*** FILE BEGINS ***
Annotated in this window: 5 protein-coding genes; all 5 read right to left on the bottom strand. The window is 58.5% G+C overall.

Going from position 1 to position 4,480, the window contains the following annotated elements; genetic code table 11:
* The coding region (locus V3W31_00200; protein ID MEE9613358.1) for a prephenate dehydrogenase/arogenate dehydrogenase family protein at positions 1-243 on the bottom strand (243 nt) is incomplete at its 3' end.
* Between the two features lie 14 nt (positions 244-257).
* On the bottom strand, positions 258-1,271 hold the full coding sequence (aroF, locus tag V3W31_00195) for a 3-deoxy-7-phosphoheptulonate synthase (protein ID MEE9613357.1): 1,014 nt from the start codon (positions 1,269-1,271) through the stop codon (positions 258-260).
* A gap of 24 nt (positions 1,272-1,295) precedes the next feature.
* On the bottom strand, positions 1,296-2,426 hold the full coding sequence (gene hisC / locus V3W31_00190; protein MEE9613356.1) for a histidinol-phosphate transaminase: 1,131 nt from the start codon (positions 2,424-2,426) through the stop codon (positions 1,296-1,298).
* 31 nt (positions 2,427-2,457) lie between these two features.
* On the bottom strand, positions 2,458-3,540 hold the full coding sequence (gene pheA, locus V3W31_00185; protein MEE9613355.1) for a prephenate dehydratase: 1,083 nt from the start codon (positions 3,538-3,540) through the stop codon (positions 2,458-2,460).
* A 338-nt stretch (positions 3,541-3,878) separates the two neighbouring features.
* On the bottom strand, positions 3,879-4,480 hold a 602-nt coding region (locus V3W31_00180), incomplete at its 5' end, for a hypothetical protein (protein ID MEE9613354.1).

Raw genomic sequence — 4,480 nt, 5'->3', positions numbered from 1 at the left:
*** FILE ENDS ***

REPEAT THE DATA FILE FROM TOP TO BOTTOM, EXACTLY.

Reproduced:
Annotated in this window: 5 protein-coding genes; all 5 read right to left on the bottom strand. The window is 58.5% G+C overall.

Going from position 1 to position 4,480, the window contains the following annotated elements; genetic code table 11:
* The coding region (locus V3W31_00200; protein ID MEE9613358.1) for a prephenate dehydrogenase/arogenate dehydrogenase family protein at positions 1-243 on the bottom strand (243 nt) is incomplete at its 3' end.
* Between the two features lie 14 nt (positions 244-257).
* On the bottom strand, positions 258-1,271 hold the full coding sequence (aroF, locus tag V3W31_00195) for a 3-deoxy-7-phosphoheptulonate synthase (protein ID MEE9613357.1): 1,014 nt from the start codon (positions 1,269-1,271) through the stop codon (positions 258-260).
* A gap of 24 nt (positions 1,272-1,295) precedes the next feature.
* On the bottom strand, positions 1,296-2,426 hold the full coding sequence (gene hisC / locus V3W31_00190; protein MEE9613356.1) for a histidinol-phosphate transaminase: 1,131 nt from the start codon (positions 2,424-2,426) through the stop codon (positions 1,296-1,298).
* 31 nt (positions 2,427-2,457) lie between these two features.
* On the bottom strand, positions 2,458-3,540 hold the full coding sequence (gene pheA, locus V3W31_00185; protein MEE9613355.1) for a prephenate dehydratase: 1,083 nt from the start codon (positions 3,538-3,540) through the stop codon (positions 2,458-2,460).
* A 338-nt stretch (positions 3,541-3,878) separates the two neighbouring features.
* On the bottom strand, positions 3,879-4,480 hold a 602-nt coding region (locus V3W31_00180), incomplete at its 5' end, for a hypothetical protein (protein ID MEE9613354.1).

Raw genomic sequence — 4,480 nt, 5'->3', positions numbered from 1 at the left: